CHICAGO – Great television often comes from a “what would you do” premise. What would you do if you were one of the few survivors of the crash of Flight 815? What would you do if you were unable to provide for your family other than to cook meth? What would you do if the zombie apocalypse became reality? There’s great storytelling potential in putting viewers in fantastic situations and then grounding them in reality. NBC’s “Revolution,” finally premiering tonight after months of hype and even online availability, is just such a show and the premiere may have some flaws but also sets the foundation for what could become the next great network show. It’s way too soon to tell after one episode if this will be the next “LOST,” but the potential is there.
Television Rating: 4.0/5.0
As with many great shows, “Revolution” comes to NBC Monday nights courtesy of some undeniably talented people. J.J. Abrams (“LOST,” “Alias,” “Star Trek”) has rightfully had his name all over the advertisements as Executive Producer but the show was actually created by the very-talented Eric Kripke, who brings some of the same quirky sense of character that he brought to his underrated “Supernatural” to this program. It also helps to have Jon Favreau (“Iron Man,” “Cowboys & Aliens”) directing your pilot as it adds a Hollywood sheen to the production that’s not always there on network TV.
Photo credit: NBC
Enough with the pedigree. What do these talented people present in “Revolution”? It’s a real simple pitch — one day, everything stops. And “Revolution” wastes no time in getting its high-concept hooks in viewers. A panicked Ben Matheson (Tim Guinee) hurries to download something clearly vital on to a flash drive while his wife Rachel (Elizabeth Mitchell) joins him in mounting fear. Ben calls his brother Miles (Billy Burke) and tells him that everything is going to turn off. Without warning, all the power in the world comes to a stop. Lights go out, cars stop, batteries die, and planes fall from the sky.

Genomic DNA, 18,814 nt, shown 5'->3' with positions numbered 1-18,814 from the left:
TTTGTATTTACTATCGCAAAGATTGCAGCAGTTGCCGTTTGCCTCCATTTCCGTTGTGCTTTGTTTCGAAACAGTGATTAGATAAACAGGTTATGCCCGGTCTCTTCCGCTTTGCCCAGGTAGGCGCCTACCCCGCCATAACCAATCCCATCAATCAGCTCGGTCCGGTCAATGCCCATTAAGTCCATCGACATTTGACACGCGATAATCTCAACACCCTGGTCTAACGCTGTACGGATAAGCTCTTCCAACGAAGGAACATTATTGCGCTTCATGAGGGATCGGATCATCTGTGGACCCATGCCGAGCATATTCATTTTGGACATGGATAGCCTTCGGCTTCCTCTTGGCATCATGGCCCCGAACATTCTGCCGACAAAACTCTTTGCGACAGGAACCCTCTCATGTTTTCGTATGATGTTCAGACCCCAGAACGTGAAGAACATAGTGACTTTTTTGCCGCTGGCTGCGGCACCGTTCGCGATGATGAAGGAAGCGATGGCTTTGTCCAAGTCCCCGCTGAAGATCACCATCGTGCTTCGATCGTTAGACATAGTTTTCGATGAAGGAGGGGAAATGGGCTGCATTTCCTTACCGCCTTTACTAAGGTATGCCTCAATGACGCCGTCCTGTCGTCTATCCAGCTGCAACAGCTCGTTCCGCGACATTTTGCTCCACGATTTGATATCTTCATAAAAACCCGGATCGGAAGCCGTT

Flash forward fifteen years. Governments have toppled to be replaced by militias who are all looking for the “One Ring to Rule Them All” in this world — power (Abrams recently said that the original pitch reminded him of “The Lord of the Rings” which is a clever parallel to consider when watching the pilot). If someone could figure out why the power went out and maybe even how to turn it back on, they would rule the universe.
Photo credit: NBC
Of course, while some are looking for power, others are merely looking to survive. We quickly discover that Ben has helped build a quaint village that seems to be doing pretty well until the nefarious Tom Neville (Giancarlo Esposito) comes looking for him. After an altercation, Ben’s son Danny (Graham Rogers) is kidnapped and his daughter Charlie (Tracy Spiradakos) is on a quest to get him back.
As with many shows this complex, the pilot has a lot of set-up to get out of the way but the economy of the storytelling here is impressive. There aren’t numerous scenes of what a power-less life would be like as Favreau & Kripke let viewers connect a lot of the dots on their own after a brief montage to bridge “present day” and the time after the power goes out. There’s a confidence to the writing here that’s akin to “LOST” in the way the program never feels like it’s talking down to the viewer or sacrificing character for the sake of its high concept. Just as “LOST” was about the people on that island more than their predicament, “Revolution” seems like it will value the character arcs of Miles, Charlie, and Danny more than the specifics of their sci-fi situation.
To connect with a show like “Revolution” we have to not only ask ourselves what we would do in that situation but care about the characters stuck in it. Abrams has helped assemble a stellar cast, led by the incredibly charismatic Burke & Esposito, two actors who could quickly become the most interesting hero & villain combo on network TV. The supporting cast works as well with Spiradakos getting the most time to make an impression in the premiere while the writers make it clear that this will be an ensemble series with faces that may at first seem minor becoming important voices in the future.
Perhaps most importantly, “Revolution” ends with a fantastic twist. It’s one of those scenes that leaves you with more questions than when the show began but doesn’t feel like a cheat. The most important test of a pilot is if it’s engaging enough to get you to watch the second episode. I’m looking forward to that hour of television more than any next week. Could it all turn into melodramatic hokum? Certainly. But with this charismatic of a cast, this engaging of a premise, and this talented a production team, I’m pretty confident that people will be talking about “Revolution” well into next year.
By BRIAN TALLERICO